Regarding swimming, it was imposible for me to do it in a slow, pleasant way. Every practice in the pool or in the sea is a pain process until that area of my body is prepared, which sometimes gives me a short time before leaving for work of for class.

    Today, for the first time since trying, I was able to swim in a relaxed way. Especially regarding croll, as stroke and back styles are much easier to be done with no hurry (at least for me) and no pain. Doing stroke was my goal, as it makes me have pain in a very deep way and it takes the best of me to get relaxed, with soft arms and shoulders entering the water and my low back just supporting the body, but not trying to suport the whole building.
    I was following every comment you posted lately, especially on this post and on that about “lying” in water for a short while, before starting swimming, just feeling our body and how we were going to swim that day.

    It was of grat help.

    Thank you.

  3. Poli Thank you for sharing your uplifting account of improving your swimming, as well as your mental and physical health. That is truly the meaning of Swimming Well.

  4. Dan says:

    Is there a stoke motion that promotes shoulder injury? If so what motion must I avoid and what motion, after catch should I try to achieve?

    Over the past few months I’ve developed mainly right upper arm-shoulder area aches and weakness to the point of severe pain when attemting to throw a tennis ball with no force. Not sure, but feel this started when I began to swim two 25m lengths in my pool each morning. These are easy laps, concentrating on form, balance and breathing as taught me in the TI class – plus waking up. I get a slight ache during the strokes, more on the right. I feel more balanced when breathing on the left but do breathe at least a third of the time on the right. This is not a lot of swimming but is consistent.

    I’ve experimented with different arm positions and motions in an attempt to catch more water but have not reached any conclusions. I tried bending the forearm perpindicular to body and pulling (really anchoring) straight back. That seem to put more torgue on the shoulder than when digging deeper to anchor.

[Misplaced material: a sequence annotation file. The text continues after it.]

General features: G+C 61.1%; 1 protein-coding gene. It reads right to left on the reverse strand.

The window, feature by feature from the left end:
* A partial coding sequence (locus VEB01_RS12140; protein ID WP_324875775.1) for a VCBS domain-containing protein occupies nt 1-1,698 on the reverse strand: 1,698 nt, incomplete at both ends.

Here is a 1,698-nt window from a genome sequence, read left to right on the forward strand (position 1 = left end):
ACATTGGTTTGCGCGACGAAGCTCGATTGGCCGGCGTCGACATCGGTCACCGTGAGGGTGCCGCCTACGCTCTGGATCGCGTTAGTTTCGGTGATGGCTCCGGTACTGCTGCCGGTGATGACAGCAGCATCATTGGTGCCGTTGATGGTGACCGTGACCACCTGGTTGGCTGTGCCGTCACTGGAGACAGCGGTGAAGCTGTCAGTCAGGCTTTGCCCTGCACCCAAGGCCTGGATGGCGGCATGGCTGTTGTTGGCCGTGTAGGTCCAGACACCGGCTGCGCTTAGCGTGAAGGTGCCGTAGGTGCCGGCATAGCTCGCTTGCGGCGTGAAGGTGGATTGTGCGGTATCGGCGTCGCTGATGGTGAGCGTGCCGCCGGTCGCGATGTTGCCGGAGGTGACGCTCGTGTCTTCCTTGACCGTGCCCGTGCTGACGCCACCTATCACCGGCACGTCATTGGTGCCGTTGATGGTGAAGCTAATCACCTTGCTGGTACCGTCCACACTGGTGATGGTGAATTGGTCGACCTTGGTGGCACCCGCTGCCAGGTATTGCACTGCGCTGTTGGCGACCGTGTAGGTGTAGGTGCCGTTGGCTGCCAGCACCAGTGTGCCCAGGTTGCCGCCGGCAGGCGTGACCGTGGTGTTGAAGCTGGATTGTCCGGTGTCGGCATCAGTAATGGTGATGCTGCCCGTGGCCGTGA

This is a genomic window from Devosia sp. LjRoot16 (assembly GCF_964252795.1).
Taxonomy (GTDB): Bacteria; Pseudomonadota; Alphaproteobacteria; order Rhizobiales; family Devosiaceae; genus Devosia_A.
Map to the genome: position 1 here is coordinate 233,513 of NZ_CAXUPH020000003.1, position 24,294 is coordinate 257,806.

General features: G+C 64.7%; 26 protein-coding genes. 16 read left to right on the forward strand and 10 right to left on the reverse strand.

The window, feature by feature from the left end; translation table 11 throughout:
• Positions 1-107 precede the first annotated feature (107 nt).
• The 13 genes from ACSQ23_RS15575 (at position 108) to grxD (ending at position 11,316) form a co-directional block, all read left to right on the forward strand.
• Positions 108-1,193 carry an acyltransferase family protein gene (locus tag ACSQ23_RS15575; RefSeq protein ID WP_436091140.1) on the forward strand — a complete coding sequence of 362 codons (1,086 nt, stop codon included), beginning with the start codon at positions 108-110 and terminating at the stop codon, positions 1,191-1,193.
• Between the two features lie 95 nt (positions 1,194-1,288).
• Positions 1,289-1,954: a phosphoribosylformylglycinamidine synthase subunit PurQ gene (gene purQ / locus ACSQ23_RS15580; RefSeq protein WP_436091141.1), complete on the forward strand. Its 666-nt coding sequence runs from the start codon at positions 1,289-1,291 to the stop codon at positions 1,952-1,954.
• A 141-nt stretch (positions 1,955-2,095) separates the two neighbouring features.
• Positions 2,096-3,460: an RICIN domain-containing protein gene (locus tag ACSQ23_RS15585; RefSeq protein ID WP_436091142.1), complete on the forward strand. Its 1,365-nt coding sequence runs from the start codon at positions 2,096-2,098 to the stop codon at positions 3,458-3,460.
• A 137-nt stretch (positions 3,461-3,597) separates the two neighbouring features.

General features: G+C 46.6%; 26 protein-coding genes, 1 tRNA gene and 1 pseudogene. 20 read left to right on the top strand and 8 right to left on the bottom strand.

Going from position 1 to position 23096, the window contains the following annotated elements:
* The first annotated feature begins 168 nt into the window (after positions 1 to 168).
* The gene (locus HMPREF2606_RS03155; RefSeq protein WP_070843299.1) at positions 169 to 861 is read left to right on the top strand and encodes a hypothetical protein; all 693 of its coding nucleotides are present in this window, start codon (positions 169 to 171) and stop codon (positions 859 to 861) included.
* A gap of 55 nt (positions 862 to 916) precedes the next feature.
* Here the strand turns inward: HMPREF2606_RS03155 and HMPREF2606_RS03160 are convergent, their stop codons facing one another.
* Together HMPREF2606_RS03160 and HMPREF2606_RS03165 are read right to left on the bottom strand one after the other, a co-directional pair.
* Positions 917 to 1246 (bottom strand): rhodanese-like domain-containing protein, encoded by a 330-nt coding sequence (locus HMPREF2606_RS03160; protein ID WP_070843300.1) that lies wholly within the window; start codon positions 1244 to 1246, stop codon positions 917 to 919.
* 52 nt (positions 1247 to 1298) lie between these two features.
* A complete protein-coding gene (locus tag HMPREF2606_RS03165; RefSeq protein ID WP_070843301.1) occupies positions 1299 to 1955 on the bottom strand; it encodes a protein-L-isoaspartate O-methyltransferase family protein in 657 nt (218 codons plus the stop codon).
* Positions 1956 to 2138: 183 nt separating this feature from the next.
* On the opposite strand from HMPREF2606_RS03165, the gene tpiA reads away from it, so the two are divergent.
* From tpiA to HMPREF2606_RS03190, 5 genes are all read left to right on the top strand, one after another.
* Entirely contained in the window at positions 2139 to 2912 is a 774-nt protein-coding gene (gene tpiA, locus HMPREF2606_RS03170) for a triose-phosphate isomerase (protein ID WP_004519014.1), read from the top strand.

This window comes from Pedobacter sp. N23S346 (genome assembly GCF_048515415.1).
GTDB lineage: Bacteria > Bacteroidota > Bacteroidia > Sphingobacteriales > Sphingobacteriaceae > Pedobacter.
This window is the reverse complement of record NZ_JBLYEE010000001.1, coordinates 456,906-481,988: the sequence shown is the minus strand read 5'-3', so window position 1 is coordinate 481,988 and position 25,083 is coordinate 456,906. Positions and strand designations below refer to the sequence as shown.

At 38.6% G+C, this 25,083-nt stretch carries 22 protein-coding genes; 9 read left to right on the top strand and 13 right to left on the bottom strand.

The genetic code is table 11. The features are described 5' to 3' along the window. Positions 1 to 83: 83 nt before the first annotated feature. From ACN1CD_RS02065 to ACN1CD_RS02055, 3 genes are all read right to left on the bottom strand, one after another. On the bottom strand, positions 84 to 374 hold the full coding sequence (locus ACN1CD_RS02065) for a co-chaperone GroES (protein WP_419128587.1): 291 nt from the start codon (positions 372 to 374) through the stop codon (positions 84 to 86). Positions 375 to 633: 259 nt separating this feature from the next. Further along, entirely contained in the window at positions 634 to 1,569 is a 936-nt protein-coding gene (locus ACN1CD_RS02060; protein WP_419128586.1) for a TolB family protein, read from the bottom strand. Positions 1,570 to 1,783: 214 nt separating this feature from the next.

5. Julie Brisendine says:

    Since I read your book a year ago, when I’m swimming freestyle, I am always drilling, either swimming downhill, stretching for the wall, looking down(hard one to change in a sprint-I’m 56 years old), etc. My goal is to place third at masters nationals in breaststroke and I’m always in search of sprint training advice, so the idea of relaxing the entire workout is a new thought. I try to always push breaststroke so it’s natural to swim it faster, but do lots of warmup with the drill of three second glide. Thanks for being there!

  6. Julie – If you want to place well in shorter events at Masters Nationals, I suggest you read John Ashley’s comment and my reply on the blog “Do you swim easily enough?”

  7. Dan – To avoid the shoulder pain, I suggest you practice some more SwingSwitch drills (Lesson 4 of Easy Freestyle DVD) and mix those drills with some whole-stroke repeats on which you focus on the Mail Slot entry technique (demonstrated in Lesson 5). The most common cause of shoulder pain is an over-reaching extension and entry, followed by too much pressure on the extended arm immediately after entry.